IN THE UNITED STATES DISTRICT COURT FOR THE EASTERN DISTRICT OF PENNSYLVANIA
December 6, 2011
MELVIN ORTIZ, PETITIONER,
SUPERINTENDENT, SCI DALLAS, ET AL.,
The opinion of the court was delivered by: Berle M. Schiller, J.
AND NOW, this 6thday of December, 2011, upon consideration of Magistrate Judge Linda K. Caracappa's Report and Recommendation, Petitioner's Objections to Report and Recommendation, and a review of the record, and for the following reasons, it is hereby ORDERED that:
1. The Report and Recommendation (Document No. 8) is VACATED.
2. Petitioner's Objections to Report and Recommendation (Document No. 9) are SUSTAINED insofar as Petitioner requests that the petition be stayed and abeyed. Consideration of the Petition for Writ of Habeas Corpus is STAYED pending resolution of Petitioner's Pennsylvania Post Conviction Relief Act petition.
3. This case shall be placed in administrative suspense. Petitioner and Respondents shall notify the Court within thirty days of the conclusion of the state court proceedings.*fn1
BY THE COURT:
Over the next decade, Ortiz filed three PCRA petitions, all of which were denied. On July 14, 2011, he filed a fourth PCRA petition, which is still pending, claiming after-discovered evidence. One of the claims in Ortiz's federal habeas petition is based on the same after-discovered evidence.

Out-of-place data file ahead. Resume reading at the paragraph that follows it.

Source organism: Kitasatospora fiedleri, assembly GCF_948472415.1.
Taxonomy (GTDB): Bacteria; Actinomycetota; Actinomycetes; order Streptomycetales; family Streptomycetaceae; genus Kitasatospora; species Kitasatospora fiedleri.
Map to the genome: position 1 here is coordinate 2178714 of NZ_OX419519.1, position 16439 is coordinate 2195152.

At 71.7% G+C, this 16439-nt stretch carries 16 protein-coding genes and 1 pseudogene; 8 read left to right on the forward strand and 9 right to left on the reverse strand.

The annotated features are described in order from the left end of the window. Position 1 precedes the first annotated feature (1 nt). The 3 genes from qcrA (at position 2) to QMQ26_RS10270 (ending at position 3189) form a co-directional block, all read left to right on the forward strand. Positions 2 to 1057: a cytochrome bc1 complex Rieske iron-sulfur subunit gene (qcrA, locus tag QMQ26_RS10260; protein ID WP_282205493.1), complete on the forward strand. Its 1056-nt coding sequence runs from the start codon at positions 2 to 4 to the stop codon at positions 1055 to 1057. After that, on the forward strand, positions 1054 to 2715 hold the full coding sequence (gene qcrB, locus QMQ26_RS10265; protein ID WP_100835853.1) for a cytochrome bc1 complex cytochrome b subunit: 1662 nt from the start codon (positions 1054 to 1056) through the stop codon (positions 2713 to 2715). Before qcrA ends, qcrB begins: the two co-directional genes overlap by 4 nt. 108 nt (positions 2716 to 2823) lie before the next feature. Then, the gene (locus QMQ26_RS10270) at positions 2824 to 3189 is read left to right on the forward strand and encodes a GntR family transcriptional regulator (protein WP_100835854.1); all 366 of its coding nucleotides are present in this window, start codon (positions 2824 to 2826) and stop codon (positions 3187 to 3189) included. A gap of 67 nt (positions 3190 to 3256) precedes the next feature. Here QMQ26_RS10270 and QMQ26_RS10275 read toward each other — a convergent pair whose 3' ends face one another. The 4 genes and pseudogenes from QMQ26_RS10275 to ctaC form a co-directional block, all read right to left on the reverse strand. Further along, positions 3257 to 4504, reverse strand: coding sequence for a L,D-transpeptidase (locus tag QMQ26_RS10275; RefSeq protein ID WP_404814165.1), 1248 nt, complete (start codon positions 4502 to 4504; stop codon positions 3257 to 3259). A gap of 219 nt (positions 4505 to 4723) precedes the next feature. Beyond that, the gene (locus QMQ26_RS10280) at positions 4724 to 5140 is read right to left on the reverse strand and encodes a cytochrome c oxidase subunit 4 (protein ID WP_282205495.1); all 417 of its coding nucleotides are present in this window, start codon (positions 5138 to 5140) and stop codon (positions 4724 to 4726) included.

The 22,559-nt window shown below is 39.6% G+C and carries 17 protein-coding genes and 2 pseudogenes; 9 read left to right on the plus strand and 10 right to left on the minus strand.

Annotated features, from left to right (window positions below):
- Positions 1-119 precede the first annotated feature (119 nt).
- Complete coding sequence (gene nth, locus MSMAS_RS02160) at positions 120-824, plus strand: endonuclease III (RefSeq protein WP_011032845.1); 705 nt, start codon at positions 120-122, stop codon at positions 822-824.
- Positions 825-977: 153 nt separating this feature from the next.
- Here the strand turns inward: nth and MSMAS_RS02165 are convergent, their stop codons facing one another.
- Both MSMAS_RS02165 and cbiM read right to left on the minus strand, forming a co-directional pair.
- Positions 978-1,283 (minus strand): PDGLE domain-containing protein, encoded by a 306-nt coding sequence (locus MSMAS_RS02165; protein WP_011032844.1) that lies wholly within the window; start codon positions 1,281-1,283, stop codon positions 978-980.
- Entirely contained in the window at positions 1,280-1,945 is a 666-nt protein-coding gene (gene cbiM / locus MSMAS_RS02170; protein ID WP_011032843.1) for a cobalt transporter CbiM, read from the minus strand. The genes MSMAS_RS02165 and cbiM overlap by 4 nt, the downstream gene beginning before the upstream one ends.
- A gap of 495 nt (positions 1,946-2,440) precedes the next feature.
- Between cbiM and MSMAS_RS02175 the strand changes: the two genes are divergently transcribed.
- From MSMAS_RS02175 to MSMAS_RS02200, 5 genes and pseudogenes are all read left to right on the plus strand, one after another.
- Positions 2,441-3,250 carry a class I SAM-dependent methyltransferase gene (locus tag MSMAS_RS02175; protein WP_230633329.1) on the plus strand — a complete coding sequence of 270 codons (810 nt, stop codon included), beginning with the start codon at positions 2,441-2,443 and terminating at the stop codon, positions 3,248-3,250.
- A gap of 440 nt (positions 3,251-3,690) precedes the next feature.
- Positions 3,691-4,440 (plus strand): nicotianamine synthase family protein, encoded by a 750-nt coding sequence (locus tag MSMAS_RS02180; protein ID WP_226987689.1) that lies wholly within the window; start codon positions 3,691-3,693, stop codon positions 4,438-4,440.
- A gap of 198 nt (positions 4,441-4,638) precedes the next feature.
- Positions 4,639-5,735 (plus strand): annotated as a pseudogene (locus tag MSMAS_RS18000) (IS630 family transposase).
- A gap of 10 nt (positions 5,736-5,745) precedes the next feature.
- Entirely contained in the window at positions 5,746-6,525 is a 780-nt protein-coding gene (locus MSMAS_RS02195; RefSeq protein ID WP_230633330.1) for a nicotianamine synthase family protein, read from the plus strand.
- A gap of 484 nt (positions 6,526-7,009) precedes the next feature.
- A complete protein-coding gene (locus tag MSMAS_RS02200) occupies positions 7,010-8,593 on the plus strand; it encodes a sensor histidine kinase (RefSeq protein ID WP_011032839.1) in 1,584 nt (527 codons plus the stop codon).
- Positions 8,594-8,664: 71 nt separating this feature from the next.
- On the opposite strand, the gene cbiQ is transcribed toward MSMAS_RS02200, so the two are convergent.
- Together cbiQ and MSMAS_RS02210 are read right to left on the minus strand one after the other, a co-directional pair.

Ordinarily, federal courts must dismiss a habeas petition if it includes any claims that have not been exhausted in state court. See 28 U.S.C.A. § 2254(b)-(c); Rose v. Lundy, 455 U.S. 509, 510 (1982). However, a prisoner may file a "protective" petition containing an unexhausted claim and ask the federal court to stay and abey the petition until the claim is exhausted in state court. See Heleva v. Brooks, 581 F.3d 187, 190-92 (3d Cir. 2009) (relying on Rhines v. Weber, 544 U.S. 269 (2005), and Pace v. DiGuglielmo, 544 U.S. 408 (2005)). Stay and abeyance will only be granted upon a showing of: (1) good cause for the failure to exhaust, (2) a potentially meritorious claim, and (3) a lack of intentionally dilatory litigation tactics. Id.
Here, the unexhausted claim is based on the after-discovered statement of a witness suggesting that she committed perjury at Ortiz's trial, which Ortiz's counsel received shortly after May 31, 2011. Respondents contend that the fourth PCRA petition was untimely because the new statement is substantially similar to a statement Ortiz possessed in 2008. If the Court dismisses Ortiz's federal habeas claim and his fourth PCRA petition is subsequently denied as untimely, Ortiz's federal habeas claim will likely be time-barred. See Pace, 544 U.S. at 410 (holding that a state post-conviction petition rejected by the state court as untimely is not "properly filed" under 28 U.S.C. § 2244(d)(2) and thus will not toll the one-year statute of limitations for federal habeas claims). "A petitioner's reasonable confusion about whether a state filing would be timely will ordinarily constitute 'good cause' for him to file in federal court." Id. at 416. Ortiz's claim of after-discovered evidence is potentially meritorious, and there is no indication that Petitioner engaged in intentionally dilatory litigation tactics. Therefore, the Court will stay and abey the petition in this instance.